George Stevens was a noted director whose films included "Shane," "Giant," and "A Place in the Sun."
Although he won Academy Awards for "A Place in the Sun" and "Giant," Stevens received world-wide acclaim for his postwar account of the harassment of Jews, "The Diary of Anne Frank," and for his 1965 account of the life of Christ "The Greatest Story Ever Told."
The son of actors, Stevens considered the acting competition too great when he moved to Hollywood in 1921. Instead, he became a commercial photographer and film cameraman.
He worked on the Hal Roach Studio's Laurel and Hardy films and in 1933 directed his first feature "The Cohen and Kellys in Trouble."
He subsequently directed for Columbia, RKO, Paramount, MGM, 20th century Fox and his independent Liberty Films Inc. which he formed with producer Samuel Briskin and directors William Wyler and Frank Capra.
During WWII, Stevens joined the U.S. Army Signal Corps as a major in charge of special photographic coverage of invasions tactics. Discharged as a Lt. Col., he served in six major campaigns in Africa, Europe and the Middle East. Stevens was with the American unit that liberated prisoners at Hitler's Jewish concentration camp at Dachau. He subsequently won the "survivor's award" from Histadreut, Israel's general federation of labor, for perpetuating the memory of Hitler's six million victims in his film "The Diary of Anne Frank."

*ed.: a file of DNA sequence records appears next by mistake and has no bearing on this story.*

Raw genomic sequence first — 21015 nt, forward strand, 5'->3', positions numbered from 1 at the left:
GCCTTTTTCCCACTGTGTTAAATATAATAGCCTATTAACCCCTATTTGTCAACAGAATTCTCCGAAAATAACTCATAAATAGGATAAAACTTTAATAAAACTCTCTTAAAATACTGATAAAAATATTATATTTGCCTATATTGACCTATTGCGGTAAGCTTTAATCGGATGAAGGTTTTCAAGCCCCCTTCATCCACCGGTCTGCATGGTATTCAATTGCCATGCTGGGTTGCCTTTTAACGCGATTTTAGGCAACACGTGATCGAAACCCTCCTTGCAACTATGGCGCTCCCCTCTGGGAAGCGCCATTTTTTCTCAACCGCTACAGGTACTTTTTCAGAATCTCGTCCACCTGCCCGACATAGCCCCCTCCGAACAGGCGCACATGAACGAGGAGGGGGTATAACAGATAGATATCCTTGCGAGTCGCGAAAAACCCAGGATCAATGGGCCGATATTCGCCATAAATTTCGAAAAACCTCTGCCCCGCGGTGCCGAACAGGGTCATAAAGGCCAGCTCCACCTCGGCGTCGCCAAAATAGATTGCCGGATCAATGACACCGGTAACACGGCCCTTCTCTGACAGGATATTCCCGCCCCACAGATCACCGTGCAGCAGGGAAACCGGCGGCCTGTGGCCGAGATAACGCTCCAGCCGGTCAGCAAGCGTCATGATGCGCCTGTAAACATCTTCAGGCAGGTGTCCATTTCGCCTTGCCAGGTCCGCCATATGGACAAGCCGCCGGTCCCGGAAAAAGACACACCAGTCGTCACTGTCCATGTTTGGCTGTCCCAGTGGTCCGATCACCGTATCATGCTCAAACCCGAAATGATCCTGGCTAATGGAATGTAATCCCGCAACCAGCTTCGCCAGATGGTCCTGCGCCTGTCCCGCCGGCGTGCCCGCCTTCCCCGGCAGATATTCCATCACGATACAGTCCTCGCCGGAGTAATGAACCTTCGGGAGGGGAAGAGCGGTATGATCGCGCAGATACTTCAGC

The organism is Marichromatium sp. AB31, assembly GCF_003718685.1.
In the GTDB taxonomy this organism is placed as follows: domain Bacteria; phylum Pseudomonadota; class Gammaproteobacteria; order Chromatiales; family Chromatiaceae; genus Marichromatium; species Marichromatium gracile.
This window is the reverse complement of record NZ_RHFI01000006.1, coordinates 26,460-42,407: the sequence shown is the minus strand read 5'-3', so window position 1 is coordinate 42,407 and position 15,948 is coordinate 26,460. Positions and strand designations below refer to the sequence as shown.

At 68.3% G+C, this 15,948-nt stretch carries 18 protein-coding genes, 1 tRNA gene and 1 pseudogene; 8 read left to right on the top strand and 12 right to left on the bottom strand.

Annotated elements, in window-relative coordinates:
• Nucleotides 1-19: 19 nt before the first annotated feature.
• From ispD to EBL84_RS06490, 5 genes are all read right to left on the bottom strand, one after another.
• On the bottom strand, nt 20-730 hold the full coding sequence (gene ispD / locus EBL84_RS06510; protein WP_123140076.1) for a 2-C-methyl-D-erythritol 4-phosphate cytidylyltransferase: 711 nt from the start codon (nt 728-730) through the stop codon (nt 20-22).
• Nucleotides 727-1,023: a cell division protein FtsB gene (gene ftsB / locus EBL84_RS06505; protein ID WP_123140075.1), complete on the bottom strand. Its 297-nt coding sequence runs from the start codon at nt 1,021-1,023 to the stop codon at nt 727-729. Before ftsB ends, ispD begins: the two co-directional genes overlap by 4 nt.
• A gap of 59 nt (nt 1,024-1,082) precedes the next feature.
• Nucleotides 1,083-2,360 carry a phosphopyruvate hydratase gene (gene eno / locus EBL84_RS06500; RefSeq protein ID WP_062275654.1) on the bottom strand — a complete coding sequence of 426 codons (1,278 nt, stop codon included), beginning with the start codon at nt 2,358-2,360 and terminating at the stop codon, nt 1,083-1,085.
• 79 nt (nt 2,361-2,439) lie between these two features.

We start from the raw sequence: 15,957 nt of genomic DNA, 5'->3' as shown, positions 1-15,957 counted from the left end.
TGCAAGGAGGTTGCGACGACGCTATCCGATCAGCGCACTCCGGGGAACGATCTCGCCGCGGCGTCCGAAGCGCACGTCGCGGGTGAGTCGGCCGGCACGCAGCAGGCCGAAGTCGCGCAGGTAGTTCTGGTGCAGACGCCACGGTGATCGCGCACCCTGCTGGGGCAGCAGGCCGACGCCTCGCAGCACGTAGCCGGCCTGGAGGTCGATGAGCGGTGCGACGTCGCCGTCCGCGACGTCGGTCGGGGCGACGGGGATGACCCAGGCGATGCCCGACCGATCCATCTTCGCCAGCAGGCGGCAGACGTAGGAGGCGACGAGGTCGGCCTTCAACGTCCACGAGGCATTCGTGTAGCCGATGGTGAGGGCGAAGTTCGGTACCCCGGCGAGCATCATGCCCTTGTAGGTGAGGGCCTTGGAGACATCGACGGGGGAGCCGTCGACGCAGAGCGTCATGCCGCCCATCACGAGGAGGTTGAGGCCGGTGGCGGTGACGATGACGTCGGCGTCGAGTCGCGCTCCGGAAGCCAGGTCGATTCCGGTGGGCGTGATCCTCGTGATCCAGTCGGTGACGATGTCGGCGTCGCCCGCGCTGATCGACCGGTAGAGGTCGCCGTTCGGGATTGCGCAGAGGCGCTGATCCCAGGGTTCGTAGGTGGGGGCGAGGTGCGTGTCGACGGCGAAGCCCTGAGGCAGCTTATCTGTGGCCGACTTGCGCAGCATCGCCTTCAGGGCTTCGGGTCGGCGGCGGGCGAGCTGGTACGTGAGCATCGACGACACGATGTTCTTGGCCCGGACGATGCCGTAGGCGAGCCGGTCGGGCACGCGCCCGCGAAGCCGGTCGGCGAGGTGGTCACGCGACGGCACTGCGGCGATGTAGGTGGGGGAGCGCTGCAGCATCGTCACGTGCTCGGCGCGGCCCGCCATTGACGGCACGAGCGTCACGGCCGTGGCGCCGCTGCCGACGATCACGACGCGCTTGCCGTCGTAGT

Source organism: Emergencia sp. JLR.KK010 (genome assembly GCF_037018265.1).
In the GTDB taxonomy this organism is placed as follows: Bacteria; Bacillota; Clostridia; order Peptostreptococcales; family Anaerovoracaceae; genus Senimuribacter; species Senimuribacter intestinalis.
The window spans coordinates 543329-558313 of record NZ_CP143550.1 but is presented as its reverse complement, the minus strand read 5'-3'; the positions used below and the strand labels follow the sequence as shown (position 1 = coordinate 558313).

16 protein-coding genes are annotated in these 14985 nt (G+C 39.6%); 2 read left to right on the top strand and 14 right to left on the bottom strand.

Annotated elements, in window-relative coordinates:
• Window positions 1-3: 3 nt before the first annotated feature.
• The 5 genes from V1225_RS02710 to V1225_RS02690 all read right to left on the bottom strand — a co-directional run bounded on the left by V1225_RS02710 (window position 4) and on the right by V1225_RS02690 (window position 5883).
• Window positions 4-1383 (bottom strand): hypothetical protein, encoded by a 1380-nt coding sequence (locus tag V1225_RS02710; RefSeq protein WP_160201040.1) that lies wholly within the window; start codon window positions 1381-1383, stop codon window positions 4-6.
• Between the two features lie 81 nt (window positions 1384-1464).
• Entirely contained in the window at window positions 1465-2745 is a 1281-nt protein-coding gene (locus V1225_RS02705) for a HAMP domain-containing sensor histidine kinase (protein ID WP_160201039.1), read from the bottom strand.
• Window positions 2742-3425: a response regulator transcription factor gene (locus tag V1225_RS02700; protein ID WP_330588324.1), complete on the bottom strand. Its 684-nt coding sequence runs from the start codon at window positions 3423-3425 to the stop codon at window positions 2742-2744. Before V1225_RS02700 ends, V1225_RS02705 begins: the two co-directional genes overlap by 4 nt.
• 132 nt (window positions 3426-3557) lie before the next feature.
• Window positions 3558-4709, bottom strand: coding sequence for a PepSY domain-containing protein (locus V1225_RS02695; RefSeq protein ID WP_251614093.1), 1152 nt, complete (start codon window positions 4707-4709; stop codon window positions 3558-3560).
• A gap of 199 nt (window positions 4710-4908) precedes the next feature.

The director later said it was at Dachau he decided to film the story of Christ which he did in 1965 as "The Greatest Story Ever Told."
Believing a great director could create the illusion of three dimensions in two and make his audience feel a part of the scene, Stevens scorned movie industry experiment with 3-D in the early 1950s.
He later lost a court battle which gave television the freedom to adapt movies to its own profitable use. the legal battle began in n1966, shown NBC telecast his 1952 film, "A Place in the Sun," interrupted by 33 commercials. The court did not prohibit the showing but said NBC could not tamper with the artistic value of the film.
Stevens maintained his original contract gave him exclusive control over the film's aesthetics which he said would be ruined by interjection of unrelated commercial subjects like body odor, ketchup and toothpaste. But the court refused to hold NBC in contempt saying the commercials did not "emasculate" the films artistry and that changes needed for adapting the film to the new medium could not be considered.
Ultimately Stevens won a token judgment of $1 in his $2 million civil suit, but television got the unquestioned right to commercialize movies.
|1943||Best Director||The More the Merrier||Nomination|
|1951||Best Director||A Place in the Sun||Win|
|1951||Best Picture||A Place in the Sun||Nomination|
|1953||Irving G. Thalberg Memorial Award||Win|
|1959||Best Director||The Diary of Anne Frank||Nomination|
|1959||Best Picture||The Diary of Anne Frank||Nomination|